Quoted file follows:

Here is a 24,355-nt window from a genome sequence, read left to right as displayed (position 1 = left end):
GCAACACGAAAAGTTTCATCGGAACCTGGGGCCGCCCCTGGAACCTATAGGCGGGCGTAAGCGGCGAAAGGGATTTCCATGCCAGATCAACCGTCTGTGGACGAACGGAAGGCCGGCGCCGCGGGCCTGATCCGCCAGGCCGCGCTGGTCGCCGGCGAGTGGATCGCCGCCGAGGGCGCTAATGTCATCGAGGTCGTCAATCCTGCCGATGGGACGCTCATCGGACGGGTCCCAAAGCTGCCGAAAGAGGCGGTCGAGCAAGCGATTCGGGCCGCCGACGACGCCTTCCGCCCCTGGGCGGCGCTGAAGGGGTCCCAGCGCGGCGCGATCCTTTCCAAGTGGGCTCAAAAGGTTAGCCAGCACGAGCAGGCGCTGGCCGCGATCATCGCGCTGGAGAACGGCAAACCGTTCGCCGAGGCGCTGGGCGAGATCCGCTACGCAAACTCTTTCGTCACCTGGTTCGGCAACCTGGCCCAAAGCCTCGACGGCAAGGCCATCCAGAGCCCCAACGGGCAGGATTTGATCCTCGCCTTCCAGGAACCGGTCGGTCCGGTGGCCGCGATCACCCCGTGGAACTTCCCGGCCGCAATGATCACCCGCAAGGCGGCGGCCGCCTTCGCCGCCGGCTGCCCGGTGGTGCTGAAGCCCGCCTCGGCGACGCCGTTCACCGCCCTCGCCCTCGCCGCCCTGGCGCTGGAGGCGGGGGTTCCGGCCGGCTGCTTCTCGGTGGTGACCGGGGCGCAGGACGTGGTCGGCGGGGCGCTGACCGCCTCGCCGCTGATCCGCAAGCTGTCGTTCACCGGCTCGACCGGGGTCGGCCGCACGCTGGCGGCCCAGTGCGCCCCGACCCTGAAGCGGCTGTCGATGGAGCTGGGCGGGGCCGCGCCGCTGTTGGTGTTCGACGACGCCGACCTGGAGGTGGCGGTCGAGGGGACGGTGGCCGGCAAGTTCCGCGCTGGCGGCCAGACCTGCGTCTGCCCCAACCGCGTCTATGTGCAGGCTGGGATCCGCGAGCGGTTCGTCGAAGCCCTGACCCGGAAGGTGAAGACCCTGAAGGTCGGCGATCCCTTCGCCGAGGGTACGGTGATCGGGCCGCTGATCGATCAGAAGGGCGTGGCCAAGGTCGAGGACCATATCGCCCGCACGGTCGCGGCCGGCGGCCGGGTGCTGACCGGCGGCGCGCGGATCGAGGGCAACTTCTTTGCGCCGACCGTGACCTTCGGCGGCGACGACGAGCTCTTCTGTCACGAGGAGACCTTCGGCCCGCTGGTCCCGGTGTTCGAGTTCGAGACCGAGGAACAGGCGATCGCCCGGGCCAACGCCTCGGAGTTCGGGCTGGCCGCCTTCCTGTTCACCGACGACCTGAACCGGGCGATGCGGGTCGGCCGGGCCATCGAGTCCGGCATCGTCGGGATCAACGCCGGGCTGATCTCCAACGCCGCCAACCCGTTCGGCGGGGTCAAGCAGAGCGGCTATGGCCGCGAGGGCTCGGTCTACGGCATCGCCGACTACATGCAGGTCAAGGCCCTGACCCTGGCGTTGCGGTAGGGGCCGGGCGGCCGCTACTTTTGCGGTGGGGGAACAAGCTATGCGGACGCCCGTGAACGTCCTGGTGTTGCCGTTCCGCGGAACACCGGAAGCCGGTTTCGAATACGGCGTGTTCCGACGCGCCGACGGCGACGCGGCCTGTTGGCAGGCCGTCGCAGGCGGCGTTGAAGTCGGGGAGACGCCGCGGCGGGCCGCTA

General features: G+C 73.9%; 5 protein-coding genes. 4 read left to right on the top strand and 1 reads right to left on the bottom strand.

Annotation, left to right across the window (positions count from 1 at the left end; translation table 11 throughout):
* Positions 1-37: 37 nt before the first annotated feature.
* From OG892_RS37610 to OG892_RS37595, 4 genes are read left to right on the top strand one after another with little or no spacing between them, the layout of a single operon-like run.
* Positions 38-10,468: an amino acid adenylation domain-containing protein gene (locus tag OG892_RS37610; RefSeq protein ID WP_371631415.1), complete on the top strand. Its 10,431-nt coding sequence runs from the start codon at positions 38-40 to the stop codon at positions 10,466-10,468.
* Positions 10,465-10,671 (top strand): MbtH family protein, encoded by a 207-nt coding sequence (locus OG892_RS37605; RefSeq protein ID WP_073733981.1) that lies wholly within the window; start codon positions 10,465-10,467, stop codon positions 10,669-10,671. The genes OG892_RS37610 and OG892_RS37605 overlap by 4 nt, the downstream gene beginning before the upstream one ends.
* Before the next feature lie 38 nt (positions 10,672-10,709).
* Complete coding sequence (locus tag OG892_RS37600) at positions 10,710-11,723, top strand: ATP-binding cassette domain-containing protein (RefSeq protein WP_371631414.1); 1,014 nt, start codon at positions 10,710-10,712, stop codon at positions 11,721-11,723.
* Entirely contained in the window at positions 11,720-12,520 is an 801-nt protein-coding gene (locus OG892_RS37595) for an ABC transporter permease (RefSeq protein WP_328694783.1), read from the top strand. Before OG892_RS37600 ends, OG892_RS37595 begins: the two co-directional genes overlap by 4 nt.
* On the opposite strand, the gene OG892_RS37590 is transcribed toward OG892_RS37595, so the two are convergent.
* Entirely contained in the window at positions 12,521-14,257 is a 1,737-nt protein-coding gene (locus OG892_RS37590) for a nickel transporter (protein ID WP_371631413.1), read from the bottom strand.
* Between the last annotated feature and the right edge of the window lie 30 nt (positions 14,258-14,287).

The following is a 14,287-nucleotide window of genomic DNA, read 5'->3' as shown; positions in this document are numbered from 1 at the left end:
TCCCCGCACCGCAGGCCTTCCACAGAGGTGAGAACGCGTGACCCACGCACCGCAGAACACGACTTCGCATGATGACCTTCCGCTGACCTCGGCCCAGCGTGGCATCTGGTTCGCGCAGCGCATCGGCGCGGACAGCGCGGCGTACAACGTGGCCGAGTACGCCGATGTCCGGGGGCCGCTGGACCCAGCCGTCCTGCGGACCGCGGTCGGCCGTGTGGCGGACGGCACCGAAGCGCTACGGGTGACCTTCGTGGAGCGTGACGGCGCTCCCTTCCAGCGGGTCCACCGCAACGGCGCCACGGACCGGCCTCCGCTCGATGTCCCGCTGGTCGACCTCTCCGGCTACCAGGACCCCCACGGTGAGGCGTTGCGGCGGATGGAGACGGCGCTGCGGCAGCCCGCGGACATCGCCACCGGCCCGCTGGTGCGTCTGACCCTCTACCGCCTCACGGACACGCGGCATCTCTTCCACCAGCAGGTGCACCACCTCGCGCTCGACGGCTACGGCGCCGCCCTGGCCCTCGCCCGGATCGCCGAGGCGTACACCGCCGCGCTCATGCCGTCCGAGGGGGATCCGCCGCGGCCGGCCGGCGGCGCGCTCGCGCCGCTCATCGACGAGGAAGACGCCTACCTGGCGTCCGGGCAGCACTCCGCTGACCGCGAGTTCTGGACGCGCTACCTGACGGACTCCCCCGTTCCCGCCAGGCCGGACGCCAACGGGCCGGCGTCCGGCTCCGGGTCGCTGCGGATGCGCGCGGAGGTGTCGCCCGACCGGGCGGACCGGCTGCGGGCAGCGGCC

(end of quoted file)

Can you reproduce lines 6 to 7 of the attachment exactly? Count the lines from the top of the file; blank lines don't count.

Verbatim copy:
* From OG892_RS37610 to OG892_RS37595, 4 genes are read left to right on the top strand one after another with little or no spacing between them, the layout of a single operon-like run.
* Positions 38-10,468: an amino acid adenylation domain-containing protein gene (locus tag OG892_RS37610; RefSeq protein ID WP_371631415.1), complete on the top strand. Its 10,431-nt coding sequence runs from the start codon at positions 38-40 to the stop codon at positions 10,466-10,468.